"Why would I want a LinkedIn profile? I keep up with my friends and connections on Facebook." That's what young lawyers looking for work often say when I ask them about networking and how they use LinkedIn.com. Whether "looking for work" means job hunting or client development, LinkedIn can be a useful tool. Here are eight reasons why.
1. Professional focus.
LinkedIn focuses primarily on business connections by highlighting companies and their employees and former employees. Although LinkedIn has a collaborative culture like most other social media, it provides a forum to strut your stuff tastefully, because participants tacitly acknowledge its self-promotional and business networking purpose. Clients and employers come to LinkedIn looking for what you have to offer. Journalists also peruse LinkedIn for knowledgeable people to interview about newsworthy topics.
2. Your resume on steroids.
LinkedIn invites you to flesh out your profile with everything you would include in a resume, and a lot more. The format keeps readers interested with links to significant categories of information. Your LinkedIn resume can include links to your Web site, blog, Twitter profile, groups you belong to and more. When you reconnect with an old acquaintance, it would be awkward or inappropriate to hand them your resume. LinkedIn does that for you.
3. Friends cubed.
Need an introduction or someone to open doors for you? Facebook will let you look at the friends of your friends -- second-tier connections that you have to scan through. On LinkedIn, if you look up the person you want to reach, it will highlight any second-tier connections you have to that person. LinkedIn will also let you know that you have a third-tier connection and tell you all of the people you know who are linked to one or more of your target's connections.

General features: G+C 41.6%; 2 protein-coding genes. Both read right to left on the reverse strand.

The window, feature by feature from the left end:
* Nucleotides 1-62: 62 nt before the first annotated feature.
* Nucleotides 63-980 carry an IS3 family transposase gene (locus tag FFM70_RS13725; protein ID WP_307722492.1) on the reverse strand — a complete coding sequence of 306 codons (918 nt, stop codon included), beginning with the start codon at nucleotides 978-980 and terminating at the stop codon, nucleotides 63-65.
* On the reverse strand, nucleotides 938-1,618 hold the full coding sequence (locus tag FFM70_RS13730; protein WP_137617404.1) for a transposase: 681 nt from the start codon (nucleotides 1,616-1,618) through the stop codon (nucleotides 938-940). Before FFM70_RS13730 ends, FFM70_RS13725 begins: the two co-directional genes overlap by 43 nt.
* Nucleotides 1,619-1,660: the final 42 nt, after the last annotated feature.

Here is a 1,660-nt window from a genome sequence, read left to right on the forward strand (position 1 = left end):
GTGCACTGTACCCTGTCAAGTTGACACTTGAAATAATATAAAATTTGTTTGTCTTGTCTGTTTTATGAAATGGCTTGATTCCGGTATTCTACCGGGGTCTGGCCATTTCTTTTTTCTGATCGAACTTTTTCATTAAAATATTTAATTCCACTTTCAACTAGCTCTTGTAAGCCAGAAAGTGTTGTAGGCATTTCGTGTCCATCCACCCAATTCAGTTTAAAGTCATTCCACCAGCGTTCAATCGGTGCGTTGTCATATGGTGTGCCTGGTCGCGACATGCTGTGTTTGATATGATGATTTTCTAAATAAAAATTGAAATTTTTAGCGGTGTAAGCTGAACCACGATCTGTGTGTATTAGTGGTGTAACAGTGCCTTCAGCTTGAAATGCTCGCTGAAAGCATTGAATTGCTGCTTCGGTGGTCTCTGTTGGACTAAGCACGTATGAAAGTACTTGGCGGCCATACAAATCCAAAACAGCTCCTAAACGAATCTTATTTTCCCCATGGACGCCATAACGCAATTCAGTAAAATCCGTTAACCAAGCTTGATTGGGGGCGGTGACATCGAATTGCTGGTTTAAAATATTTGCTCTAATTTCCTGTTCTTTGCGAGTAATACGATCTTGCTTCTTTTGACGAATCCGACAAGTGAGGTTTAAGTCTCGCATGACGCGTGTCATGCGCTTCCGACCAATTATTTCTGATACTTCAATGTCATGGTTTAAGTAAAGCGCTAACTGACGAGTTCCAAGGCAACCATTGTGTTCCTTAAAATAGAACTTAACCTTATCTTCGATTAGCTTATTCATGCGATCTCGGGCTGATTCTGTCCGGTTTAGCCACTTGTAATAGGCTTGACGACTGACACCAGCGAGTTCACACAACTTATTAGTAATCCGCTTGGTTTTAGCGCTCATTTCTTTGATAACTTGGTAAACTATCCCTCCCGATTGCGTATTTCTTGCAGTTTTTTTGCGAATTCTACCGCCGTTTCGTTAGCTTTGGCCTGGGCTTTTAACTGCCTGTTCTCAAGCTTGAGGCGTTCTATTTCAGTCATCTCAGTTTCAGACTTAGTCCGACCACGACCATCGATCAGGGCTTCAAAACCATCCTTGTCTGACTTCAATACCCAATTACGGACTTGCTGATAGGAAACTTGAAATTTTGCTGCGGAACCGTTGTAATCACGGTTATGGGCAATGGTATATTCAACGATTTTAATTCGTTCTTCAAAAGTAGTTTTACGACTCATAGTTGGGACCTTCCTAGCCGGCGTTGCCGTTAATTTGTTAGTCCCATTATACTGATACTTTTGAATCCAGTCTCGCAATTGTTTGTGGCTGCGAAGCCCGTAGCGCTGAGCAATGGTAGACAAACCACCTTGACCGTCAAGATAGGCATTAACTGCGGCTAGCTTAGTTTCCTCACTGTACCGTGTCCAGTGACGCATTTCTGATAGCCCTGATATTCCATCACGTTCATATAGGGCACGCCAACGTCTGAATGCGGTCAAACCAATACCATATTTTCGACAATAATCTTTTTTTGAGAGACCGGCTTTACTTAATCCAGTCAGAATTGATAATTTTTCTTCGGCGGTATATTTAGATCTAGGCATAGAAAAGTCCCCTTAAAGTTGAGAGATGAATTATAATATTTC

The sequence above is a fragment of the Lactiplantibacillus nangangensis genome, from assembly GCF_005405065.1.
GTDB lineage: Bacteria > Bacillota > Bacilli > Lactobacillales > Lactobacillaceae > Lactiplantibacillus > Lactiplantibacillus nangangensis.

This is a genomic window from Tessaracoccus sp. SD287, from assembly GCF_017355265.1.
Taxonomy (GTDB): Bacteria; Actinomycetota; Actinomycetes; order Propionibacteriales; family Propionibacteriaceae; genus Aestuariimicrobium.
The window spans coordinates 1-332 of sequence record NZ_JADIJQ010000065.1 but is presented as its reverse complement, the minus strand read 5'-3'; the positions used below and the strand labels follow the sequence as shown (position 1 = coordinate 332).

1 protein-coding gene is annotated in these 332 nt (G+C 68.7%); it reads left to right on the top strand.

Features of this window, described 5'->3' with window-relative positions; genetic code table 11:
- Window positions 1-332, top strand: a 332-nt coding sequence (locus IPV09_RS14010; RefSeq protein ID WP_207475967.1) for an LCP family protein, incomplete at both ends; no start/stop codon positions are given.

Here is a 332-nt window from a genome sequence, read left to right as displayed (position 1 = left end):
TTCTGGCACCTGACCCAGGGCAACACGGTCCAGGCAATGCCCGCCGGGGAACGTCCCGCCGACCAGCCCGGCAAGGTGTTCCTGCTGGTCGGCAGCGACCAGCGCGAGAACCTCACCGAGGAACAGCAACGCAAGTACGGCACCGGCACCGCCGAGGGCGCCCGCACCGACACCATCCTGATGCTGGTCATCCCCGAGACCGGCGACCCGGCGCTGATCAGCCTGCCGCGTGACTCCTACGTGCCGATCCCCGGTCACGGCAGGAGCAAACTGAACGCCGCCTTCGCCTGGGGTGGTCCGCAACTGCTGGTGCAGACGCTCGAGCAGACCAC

4. Company connections.
If you seek employment or business with a certain organization, you can look it up to see which current or former employees are on LinkedIn and what degree of connection they have to you. A current employee you know may be able to give you the scoop on who the real decision makers are and alert you to their hot buttons. A former employee may be more willing to give you a candid snapshot of the organization's culture and warn you about the office barracudas and the dead-end positions. LinkedIn will even tell you where significant numbers of that organization's lateral hires came from and where many of the departing employees wind up. That may give you more feedback on the culture, or supplement the organizations you target.
Other people can post their glowing recommendation of you right there on your profile. Once again, you don't have to hunt for an appropriate opportunity to share those testimonials because LinkedIn does it for you. Since LinkedIn identifies the recommender and lets you approve the recommendation before it gets published, you don't have to worry about getting flamed by an anonymous comment from your ex.
6. Discussion groups.
Group members can see the connections of their fellow members and can send direct messages to fellow members, even without any other connection to them. That's your opportunity to find a key contact and develop a relationship without an introduction. You can join a group focused on the industry or interests that many of your prospective clients or employers have in common. That gives you a chance to join in the discussion and perhaps even continue it offline. You may have an opportunity to answer a question, suggest a resource or provide some other assistance. That will allow you to demonstrate the value you provide, and create goodwill. Can't find a group like the one you're looking for? Raise your profile by starting one.
7. Learning opportunities.